What is sepsis and septic shock?

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Sepsis is a complication of an infection that has become life-threatening. The final stage of sepsis is septic shock, at which point the infection has become either so severe or so widespread that it causes organ failure and low blood pressure. Sepsis and septic shock are both critical conditions that require immediate medical attention.

Any infection can become life-threatening, but sepsis most commonly stems from pneumonia and abdominal, kidney, or bloodstream infections. A person with sepsis usually suffers from fever, a confused mental state, and breathing difficulties. They may exhibit low blood pressure and a fast heart rate.

Sepsis should be treated as soon as possible, before it advances to severe sepsis or septic shock. In addition to all the symptoms of severe sepsis, a person in septic shock exhibits critically low blood pressure that doesn’t respond to fluid replacement. A person suffering from septic shock may also have pale and cool arms and legs, and may experience chills and disorientation. Once an infection has progressed to severe sepsis or septic shock, it becomes more difficult to treat, and the mortality rate rises.

Certain factors increase the risk of a person developing sepsis, including advanced age, a weakened or compromised immune system, a pre-existing illness, injury, or infection, and the use of indwelling catheters and similar invasive devices.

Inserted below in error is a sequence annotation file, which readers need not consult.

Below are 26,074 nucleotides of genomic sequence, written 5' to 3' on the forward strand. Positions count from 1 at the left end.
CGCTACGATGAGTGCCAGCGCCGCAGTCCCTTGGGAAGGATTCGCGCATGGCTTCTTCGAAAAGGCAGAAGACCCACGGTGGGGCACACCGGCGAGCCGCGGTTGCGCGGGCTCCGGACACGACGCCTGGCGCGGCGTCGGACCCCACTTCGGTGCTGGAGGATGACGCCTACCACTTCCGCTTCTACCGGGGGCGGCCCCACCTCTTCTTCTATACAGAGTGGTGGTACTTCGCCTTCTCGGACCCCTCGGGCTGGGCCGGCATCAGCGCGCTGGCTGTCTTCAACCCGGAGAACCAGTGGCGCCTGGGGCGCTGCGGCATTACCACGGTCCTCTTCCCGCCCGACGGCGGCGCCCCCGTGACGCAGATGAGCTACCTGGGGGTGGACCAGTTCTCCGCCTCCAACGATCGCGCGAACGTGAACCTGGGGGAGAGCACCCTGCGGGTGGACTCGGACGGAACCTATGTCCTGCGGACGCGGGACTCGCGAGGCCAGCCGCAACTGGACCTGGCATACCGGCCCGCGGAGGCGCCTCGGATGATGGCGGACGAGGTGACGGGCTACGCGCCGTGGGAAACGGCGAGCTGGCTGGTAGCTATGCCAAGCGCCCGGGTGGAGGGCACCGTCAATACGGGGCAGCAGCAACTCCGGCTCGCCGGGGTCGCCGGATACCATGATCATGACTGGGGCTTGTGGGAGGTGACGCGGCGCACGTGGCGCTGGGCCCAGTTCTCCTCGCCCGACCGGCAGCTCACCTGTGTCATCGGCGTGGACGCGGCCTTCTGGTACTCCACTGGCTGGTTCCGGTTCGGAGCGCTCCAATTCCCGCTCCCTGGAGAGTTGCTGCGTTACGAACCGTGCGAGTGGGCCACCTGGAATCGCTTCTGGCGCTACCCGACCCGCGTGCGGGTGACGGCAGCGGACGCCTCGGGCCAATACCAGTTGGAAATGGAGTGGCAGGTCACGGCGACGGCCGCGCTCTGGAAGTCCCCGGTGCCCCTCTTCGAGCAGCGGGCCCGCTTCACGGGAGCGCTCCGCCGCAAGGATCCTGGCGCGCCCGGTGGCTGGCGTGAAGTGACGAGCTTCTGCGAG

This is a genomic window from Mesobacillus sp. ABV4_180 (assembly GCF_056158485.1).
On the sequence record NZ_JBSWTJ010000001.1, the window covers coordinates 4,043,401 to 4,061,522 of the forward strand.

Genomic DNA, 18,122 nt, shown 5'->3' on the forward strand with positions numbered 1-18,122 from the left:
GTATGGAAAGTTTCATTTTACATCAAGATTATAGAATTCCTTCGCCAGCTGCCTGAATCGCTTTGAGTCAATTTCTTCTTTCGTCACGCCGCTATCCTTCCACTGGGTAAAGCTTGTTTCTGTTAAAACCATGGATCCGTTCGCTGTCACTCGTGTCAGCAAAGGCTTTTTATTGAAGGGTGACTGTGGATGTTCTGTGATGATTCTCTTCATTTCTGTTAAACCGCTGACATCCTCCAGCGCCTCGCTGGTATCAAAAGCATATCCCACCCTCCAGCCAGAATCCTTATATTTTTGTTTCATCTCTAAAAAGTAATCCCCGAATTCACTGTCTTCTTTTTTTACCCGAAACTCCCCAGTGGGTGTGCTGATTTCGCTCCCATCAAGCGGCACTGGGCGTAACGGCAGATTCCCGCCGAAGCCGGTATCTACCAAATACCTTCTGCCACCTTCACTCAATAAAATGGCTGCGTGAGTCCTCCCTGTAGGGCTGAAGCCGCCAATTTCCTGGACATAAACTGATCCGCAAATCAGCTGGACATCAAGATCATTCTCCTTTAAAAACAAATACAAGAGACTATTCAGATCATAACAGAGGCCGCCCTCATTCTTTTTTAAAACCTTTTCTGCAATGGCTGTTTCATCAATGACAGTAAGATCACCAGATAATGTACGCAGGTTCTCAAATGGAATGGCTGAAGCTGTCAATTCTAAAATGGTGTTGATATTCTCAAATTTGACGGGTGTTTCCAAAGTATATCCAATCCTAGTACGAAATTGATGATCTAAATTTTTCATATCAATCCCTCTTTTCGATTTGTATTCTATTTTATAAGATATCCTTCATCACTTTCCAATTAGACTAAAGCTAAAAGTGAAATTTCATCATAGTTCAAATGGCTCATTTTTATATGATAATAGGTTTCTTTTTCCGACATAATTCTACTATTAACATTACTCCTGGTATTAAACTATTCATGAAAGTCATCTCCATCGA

Because of their age and weakened immune systems, nursing home residents are at increased risk of developing sepsis. Additionally, using medical instruments like urinary catheters, IVs, or feeding tubes, places residents at an even higher risk for sepsis. As such, nursing homes should use all reasonable care to prevent sepsis and safeguard their residents from infection. One way they can do this is by carefully monitoring residents’ use of catheters and feeding tubes.

If a nursing home neglects to take the right precautions or provides inadequate treatment, and a resident develops sepsis or septic shock, then the nursing home may be responsible for related medical expenses and additional costs, including pain and suffering.

If your loved one developed sepsis or septic shock at a nursing home or assisted living facility, and you are wondering if you have a claim, please feel free to call and speak to one of our experienced Georgia nursing home neglect lawyers today. Our consultations are always free. If you would like more information about this topic, be sure to click on our other videos, or better yet, click the subscribe button to subscribe to our YouTube channel. Thank you.